Hypo hyperthyroidism and thyroiditis
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Hypo, Hyperthyroidism and Thyroiditis. Thyroid Gland. Objectives: The student should: Know the ways in which thyroid disorders present. Know the major causes and manifestations of hypo, hyperthyroidism and thyroiditis . Know the causes of a solitary nodule in the thyroid.

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Hypo, Hyperthyroidism and Thyroiditis

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Hypo hyperthyroidism and thyroiditis

Hypo, Hyperthyroidism and Thyroiditis


Thyroid gland

Thyroid Gland

  • Objectives:

  • The student should:

    • Know the ways in which thyroid disorders present.

    • Know the major causes and manifestations of hypo, hyperthyroidism and thyroiditis .

    • Know the causes of a solitary nodule in the thyroid.

    • Understand the classification, pathology and behavior of thyroid carcinoma.


Thyroid gland1

Thyroid Gland

  • The thyroid gland consists of two bulky lateral lobes connected by a relatively thin isthmus, usually located below and anterior to the larynx.

  • The thyroid gland is one of the most responsive organs in the body and contains the largest store of hormones of any endocrine gland.


Hypothyroidism

Hypothyroidism

  • Hypothyroidism is caused by any structural or functional derangement that interferes with the production of adequate levels of thyroid hormone:

  • Prevalence of overt hypothyroidism is 0.3%, while subclinical hypothyroidism can be found in greater than 4%0.

  • Increases with age

  • Ten fold more common in women than in men.

  • Primary (majority) and secondary


Hypothyroidism1

Hypothyroidism


Hypothyroidism2

Hypothyroidism


Hypothyroidisim

Hypothyroidisim

  • Congenital hypothyroidism is most often the result of endemic iodine deficiency in the diet

  • Less common forms of congenital hypothyroidism include inborn errors of thyroid metabolism (dyshormonogenetic goiter)

  • Acquired hypothyroidism can be caused by surgical or radiation-induced ablation of thyroid parenchyma

  • Autoimmune hypothyroidism is the most common cause of hypothyroidism in iodine-sufficient areas of the world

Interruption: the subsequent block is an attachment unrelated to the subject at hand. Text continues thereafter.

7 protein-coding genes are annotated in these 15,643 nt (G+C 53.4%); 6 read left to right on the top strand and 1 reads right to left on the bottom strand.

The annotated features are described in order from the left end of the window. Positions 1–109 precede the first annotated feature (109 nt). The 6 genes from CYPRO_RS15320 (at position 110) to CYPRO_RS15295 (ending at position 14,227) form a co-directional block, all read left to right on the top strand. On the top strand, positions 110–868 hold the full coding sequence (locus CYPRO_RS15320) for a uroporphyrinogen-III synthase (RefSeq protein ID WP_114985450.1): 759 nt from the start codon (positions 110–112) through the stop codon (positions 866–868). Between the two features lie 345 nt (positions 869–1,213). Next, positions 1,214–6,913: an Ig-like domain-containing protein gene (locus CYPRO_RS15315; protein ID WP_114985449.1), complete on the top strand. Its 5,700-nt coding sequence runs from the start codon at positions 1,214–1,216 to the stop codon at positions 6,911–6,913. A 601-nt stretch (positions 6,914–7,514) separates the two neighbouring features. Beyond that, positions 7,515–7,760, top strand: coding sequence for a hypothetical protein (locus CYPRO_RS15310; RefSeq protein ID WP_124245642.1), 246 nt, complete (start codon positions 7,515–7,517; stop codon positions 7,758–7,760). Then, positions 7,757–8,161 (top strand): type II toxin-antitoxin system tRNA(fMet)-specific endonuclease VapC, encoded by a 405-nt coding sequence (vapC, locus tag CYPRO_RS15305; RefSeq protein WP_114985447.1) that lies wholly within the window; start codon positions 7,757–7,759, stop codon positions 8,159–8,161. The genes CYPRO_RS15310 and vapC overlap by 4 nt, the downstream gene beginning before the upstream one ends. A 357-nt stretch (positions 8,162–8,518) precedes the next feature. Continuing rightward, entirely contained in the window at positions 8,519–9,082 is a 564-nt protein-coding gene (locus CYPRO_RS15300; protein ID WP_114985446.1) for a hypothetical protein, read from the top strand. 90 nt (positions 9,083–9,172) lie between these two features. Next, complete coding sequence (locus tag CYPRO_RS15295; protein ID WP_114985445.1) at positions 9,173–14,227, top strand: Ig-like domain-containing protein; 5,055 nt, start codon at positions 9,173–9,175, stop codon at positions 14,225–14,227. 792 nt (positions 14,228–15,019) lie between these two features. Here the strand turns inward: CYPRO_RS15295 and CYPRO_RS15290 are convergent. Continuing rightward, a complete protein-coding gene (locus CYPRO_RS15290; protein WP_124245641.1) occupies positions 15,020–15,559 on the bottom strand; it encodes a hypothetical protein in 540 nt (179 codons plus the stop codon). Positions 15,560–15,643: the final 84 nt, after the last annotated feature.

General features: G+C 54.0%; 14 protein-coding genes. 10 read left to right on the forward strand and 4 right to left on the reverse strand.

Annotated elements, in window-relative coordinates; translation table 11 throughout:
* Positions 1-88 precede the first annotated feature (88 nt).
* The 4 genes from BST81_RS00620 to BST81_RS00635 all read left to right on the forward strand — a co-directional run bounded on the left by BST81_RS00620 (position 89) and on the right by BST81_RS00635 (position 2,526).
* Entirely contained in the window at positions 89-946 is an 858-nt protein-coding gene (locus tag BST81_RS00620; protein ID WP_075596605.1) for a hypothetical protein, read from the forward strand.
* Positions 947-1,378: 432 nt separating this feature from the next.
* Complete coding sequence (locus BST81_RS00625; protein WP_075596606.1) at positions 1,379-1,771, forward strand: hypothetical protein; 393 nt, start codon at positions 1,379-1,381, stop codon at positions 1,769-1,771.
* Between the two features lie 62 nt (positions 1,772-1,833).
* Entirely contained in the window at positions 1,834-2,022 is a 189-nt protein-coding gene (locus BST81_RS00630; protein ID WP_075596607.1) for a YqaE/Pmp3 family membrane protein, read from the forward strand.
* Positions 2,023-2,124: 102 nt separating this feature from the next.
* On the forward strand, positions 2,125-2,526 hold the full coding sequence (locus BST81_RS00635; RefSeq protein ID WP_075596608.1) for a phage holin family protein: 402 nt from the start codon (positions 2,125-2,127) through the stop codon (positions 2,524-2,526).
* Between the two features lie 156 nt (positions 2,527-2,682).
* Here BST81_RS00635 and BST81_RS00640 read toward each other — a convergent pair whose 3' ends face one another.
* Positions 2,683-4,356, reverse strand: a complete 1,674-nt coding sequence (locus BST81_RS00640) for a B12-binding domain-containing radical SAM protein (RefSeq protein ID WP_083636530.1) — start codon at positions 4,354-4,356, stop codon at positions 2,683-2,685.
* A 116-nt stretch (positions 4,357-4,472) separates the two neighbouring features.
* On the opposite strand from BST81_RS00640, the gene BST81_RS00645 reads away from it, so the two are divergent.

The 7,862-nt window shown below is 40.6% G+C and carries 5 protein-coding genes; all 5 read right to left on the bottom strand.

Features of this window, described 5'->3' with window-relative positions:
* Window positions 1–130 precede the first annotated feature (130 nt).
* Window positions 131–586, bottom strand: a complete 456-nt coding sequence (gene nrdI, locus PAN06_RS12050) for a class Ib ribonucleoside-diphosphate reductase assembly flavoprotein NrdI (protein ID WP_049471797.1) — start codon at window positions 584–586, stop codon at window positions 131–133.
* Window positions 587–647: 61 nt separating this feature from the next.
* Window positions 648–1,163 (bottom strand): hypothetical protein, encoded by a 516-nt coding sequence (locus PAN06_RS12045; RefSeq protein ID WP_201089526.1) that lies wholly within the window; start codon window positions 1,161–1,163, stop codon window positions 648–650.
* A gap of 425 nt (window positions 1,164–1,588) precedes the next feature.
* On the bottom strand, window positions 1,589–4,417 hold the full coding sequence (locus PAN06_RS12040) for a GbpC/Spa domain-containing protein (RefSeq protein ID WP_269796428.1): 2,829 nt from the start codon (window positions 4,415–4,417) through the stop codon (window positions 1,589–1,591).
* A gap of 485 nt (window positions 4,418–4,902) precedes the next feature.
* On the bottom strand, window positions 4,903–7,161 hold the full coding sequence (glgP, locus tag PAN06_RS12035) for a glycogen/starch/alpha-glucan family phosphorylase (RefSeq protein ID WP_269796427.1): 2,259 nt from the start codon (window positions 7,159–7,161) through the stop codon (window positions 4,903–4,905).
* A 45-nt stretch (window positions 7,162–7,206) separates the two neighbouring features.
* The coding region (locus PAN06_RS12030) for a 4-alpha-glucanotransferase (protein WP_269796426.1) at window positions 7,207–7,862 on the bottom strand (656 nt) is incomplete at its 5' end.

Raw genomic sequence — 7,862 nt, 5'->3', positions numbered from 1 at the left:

• Secondary (or central) hypothyroidism is caused by deficiency of TSH, and far more uncommonly, that of TRH


Hypothyroidism3

Hypothyroidism

  • Classic clinical manifestations of hypothyroidism include cretinism and myxedema.

  • Cretinism:

  • severe mental retardation, short stature, coarse facial features, a protruding tongue, and umbilical hernia.

  • Myxedema: slowing of physical and mental activity, mental sluggishness-overweight.

  • Glycosaminoglycans and hyaluronic acid, in skin, subcutaneous tissue, visceral sites.

  • Non-pitting edema, a broadening and coarsening of facial features, enlargement of the tongue, deepening of the voice.


Thyrotoxicosis

Thyrotoxicosis

  • Graves : 1835 : "violent and long continued palpitations in females" associated with enlargement of the thyroid gland.

  • Graves disease

  • Hyperthyroidism owing to hyperfunctional, diffuse enlargement

  • Infiltrative ophthalmopathy (exophthalmos)

  • Localized, infiltrative dermopathy (pretibial myxedema)


Hyperthyroidism

Hyperthyroidism

  • Hypermetabolic state caused by elevated circulating levels of free T3 and T4

  • Caused most commonly by hyperfunction of the thyroid gland

  • The common practice is to use the terms thyrotoxicosis and hyperthyroidism interchangeably


Thyrotoxicosis causes

Thyrotoxicosis, Causes

ASSOCIATED WITH HYPERTHYROIDISM:

  • Primary

    1- Diffuse hyperplasia of the thyroid associated with Graves disease (accounts for 85% of cases)   

    2- Hyperfunctionalmultinodular goiter   

    3- Hyperfunctional adenoma of the thyroid

  • Secondary:

    TSH-secreting pituitary adenoma (rare)